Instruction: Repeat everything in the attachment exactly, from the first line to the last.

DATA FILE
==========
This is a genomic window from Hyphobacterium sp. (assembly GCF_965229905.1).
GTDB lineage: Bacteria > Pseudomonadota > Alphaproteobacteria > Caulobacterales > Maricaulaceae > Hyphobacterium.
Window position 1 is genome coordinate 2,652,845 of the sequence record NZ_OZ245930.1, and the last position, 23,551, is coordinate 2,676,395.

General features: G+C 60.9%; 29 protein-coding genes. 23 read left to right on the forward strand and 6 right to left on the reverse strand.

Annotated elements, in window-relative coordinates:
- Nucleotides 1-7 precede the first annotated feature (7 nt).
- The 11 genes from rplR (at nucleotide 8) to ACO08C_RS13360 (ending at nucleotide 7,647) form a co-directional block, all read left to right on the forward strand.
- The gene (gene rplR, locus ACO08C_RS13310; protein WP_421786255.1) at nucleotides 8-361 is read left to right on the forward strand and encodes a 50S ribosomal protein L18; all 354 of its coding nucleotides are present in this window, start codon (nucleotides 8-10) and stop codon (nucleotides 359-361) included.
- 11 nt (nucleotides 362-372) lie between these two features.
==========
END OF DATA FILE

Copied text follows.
This is a genomic window from Hyphobacterium sp. (assembly GCF_965229905.1).
GTDB lineage: Bacteria > Pseudomonadota > Alphaproteobacteria > Caulobacterales > Maricaulaceae > Hyphobacterium.
Window position 1 is genome coordinate 2,652,845 of the sequence record NZ_OZ245930.1, and the last position, 23,551, is coordinate 2,676,395.

General features: G+C 60.9%; 29 protein-coding genes. 23 read left to right on the forward strand and 6 right to left on the reverse strand.

Annotated elements, in window-relative coordinates:
- Nucleotides 1-7 precede the first annotated feature (7 nt).
- The 11 genes from rplR (at nucleotide 8) to ACO08C_RS13360 (ending at nucleotide 7,647) form a co-directional block, all read left to right on the forward strand.
- The gene (gene rplR, locus ACO08C_RS13310; protein WP_421786255.1) at nucleotides 8-361 is read left to right on the forward strand and encodes a 50S ribosomal protein L18; all 354 of its coding nucleotides are present in this window, start codon (nucleotides 8-10) and stop codon (nucleotides 359-361) included.
- 11 nt (nucleotides 362-372) lie between these two features.